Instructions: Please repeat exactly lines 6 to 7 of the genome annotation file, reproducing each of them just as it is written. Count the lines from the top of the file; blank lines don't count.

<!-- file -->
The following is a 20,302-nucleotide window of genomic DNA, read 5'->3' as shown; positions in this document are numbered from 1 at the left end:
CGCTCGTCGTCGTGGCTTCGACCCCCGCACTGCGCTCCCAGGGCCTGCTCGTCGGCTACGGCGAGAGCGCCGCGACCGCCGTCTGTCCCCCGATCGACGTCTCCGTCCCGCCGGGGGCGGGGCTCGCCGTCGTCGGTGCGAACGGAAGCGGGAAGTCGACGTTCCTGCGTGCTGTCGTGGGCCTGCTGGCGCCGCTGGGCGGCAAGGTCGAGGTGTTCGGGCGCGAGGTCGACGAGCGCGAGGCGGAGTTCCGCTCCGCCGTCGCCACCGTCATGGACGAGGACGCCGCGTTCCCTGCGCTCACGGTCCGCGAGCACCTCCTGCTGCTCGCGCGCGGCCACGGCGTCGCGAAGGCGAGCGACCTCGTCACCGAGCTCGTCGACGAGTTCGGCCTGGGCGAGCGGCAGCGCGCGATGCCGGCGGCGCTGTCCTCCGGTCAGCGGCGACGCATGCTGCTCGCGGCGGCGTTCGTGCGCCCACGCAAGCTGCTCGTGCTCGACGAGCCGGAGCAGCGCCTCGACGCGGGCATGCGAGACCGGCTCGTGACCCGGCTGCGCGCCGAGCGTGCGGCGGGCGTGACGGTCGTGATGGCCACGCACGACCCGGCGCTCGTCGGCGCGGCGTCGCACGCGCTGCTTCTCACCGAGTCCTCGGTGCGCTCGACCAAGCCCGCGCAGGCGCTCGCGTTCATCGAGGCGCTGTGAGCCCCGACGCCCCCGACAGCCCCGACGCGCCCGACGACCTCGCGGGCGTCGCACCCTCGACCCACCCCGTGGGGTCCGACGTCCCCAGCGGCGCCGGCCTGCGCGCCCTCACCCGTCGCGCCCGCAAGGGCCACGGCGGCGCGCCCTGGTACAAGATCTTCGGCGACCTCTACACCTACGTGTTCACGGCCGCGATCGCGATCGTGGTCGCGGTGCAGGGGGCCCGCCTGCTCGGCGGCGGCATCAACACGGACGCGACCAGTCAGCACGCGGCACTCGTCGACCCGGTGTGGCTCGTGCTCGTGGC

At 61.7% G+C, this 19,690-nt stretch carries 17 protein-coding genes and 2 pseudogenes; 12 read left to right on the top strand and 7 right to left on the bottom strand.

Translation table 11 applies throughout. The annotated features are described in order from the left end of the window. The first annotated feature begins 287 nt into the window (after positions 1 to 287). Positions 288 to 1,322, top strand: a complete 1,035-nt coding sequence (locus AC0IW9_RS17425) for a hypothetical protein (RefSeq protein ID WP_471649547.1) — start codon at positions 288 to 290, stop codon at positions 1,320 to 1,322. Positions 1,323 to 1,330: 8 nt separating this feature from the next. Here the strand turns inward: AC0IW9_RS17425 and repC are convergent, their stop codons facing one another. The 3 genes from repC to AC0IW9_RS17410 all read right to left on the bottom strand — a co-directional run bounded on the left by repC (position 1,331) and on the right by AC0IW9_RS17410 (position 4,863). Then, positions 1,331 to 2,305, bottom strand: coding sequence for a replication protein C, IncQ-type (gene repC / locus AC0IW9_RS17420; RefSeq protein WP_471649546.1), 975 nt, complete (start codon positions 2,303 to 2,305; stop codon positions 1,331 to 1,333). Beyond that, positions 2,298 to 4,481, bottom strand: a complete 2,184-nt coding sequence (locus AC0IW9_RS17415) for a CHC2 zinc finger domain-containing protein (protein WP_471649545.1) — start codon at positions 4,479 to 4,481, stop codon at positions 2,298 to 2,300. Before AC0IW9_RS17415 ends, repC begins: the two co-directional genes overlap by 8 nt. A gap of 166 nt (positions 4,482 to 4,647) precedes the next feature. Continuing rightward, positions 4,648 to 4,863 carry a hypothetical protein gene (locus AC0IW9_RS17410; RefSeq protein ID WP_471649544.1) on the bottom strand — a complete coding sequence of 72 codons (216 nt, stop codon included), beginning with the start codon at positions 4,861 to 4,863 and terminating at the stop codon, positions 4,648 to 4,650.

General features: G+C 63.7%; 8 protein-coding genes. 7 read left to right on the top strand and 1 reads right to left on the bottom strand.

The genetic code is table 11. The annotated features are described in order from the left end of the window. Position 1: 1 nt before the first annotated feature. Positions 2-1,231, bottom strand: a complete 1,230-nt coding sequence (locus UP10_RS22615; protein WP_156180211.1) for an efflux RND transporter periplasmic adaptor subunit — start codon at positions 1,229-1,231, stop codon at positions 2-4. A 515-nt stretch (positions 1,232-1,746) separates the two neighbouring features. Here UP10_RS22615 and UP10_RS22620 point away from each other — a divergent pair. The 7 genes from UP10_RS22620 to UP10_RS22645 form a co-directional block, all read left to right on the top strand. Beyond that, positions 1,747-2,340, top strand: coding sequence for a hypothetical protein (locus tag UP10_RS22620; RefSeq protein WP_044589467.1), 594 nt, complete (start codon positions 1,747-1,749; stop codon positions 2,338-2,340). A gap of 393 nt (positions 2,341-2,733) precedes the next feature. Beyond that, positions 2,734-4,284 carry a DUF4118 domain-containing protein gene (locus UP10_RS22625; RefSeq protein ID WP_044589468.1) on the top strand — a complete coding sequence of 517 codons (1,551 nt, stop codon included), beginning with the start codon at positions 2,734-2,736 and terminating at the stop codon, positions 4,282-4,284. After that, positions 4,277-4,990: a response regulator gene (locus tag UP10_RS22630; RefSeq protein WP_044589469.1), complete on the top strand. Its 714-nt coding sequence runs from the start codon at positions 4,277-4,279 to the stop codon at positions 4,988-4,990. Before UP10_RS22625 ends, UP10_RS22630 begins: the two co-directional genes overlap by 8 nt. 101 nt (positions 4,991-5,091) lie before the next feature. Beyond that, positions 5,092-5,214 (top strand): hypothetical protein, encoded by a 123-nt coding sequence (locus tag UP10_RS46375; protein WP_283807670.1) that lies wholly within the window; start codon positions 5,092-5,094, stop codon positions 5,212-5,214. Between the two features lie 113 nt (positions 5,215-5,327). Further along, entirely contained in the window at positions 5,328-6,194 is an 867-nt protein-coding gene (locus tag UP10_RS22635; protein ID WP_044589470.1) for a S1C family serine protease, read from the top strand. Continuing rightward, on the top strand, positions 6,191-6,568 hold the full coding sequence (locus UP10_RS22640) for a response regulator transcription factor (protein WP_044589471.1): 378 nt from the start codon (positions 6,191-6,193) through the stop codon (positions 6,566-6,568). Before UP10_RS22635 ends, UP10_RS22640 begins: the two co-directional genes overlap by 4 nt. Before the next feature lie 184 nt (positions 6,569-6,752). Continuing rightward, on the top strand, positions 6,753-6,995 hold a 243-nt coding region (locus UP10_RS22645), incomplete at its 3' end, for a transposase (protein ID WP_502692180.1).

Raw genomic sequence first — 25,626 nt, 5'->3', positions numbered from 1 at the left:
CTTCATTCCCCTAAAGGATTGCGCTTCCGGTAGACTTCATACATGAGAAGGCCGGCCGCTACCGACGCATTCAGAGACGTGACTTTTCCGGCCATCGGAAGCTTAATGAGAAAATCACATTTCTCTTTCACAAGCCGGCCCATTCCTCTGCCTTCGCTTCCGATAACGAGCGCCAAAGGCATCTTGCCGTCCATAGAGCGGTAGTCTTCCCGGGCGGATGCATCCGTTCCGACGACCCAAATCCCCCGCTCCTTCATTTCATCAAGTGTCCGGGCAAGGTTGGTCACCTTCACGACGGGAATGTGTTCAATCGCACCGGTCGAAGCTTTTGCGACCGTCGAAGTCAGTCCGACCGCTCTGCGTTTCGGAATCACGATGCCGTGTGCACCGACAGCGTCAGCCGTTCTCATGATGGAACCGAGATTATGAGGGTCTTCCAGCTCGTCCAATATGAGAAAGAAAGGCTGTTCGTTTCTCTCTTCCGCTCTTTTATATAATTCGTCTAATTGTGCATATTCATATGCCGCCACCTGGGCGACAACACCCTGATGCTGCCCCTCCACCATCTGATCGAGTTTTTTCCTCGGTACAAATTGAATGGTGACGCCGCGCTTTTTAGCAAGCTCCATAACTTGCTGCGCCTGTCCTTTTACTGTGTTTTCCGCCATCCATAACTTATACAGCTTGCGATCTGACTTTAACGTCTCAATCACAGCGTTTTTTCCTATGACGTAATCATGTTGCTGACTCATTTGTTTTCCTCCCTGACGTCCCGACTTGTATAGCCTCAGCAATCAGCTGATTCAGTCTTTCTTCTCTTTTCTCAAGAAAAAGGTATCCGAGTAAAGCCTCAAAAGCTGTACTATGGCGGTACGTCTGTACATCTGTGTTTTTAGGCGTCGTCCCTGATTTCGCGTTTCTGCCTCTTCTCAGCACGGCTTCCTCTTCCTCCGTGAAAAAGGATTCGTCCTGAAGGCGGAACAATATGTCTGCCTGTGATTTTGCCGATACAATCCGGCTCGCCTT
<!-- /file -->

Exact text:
The genetic code is table 11. The annotated features are described in order from the left end of the window. Position 1: 1 nt before the first annotated feature. Positions 2-1,231, bottom strand: a complete 1,230-nt coding sequence (locus UP10_RS22615; protein WP_156180211.1) for an efflux RND transporter periplasmic adaptor subunit — start codon at positions 1,229-1,231, stop codon at positions 2-4. A 515-nt stretch (positions 1,232-1,746) separates the two neighbouring features. Here UP10_RS22615 and UP10_RS22620 point away from each other — a divergent pair. The 7 genes from UP10_RS22620 to UP10_RS22645 form a co-directional block, all read left to right on the top strand. Beyond that, positions 1,747-2,340, top strand: coding sequence for a hypothetical protein (locus tag UP10_RS22620; RefSeq protein WP_044589467.1), 594 nt, complete (start codon positions 1,747-1,749; stop codon positions 2,338-2,340). A gap of 393 nt (positions 2,341-2,733) precedes the next feature. Beyond that, positions 2,734-4,284 carry a DUF4118 domain-containing protein gene (locus UP10_RS22625; RefSeq protein ID WP_044589468.1) on the top strand — a complete coding sequence of 517 codons (1,551 nt, stop codon included), beginning with the start codon at positions 2,734-2,736 and terminating at the stop codon, positions 4,282-4,284. After that, positions 4,277-4,990: a response regulator gene (locus tag UP10_RS22630; RefSeq protein WP_044589469.1), complete on the top strand. Its 714-nt coding sequence runs from the start codon at positions 4,277-4,279 to the stop codon at positions 4,988-4,990. Before UP10_RS22625 ends, UP10_RS22630 begins: the two co-directional genes overlap by 8 nt. 101 nt (positions 4,991-5,091) lie before the next feature. Beyond that, positions 5,092-5,214 (top strand): hypothetical protein, encoded by a 123-nt coding sequence (locus tag UP10_RS46375; protein WP_283807670.1) that lies wholly within the window; start codon positions 5,092-5,094, stop codon positions 5,212-5,214. Between the two features lie 113 nt (positions 5,215-5,327). Further along, entirely contained in the window at positions 5,328-6,194 is an 867-nt protein-coding gene (locus tag UP10_RS22635; protein ID WP_044589470.1) for a S1C family serine protease, read from the top strand. Continuing rightward, on the top strand, positions 6,191-6,568 hold the full coding sequence (locus UP10_RS22640) for a response regulator transcription factor (protein WP_044589471.1): 378 nt from the start codon (positions 6,191-6,193) through the stop codon (positions 6,566-6,568). Before UP10_RS22635 ends, UP10_RS22640 begins: the two co-directional genes overlap by 4 nt. Before the next feature lie 184 nt (positions 6,569-6,752). Continuing rightward, on the top strand, positions 6,753-6,995 hold a 243-nt coding region (locus UP10_RS22645), incomplete at its 3' end, for a transposase (protein ID WP_502692180.1).

Raw genomic sequence first — 25,626 nt, 5'->3', positions numbered from 1 at the left: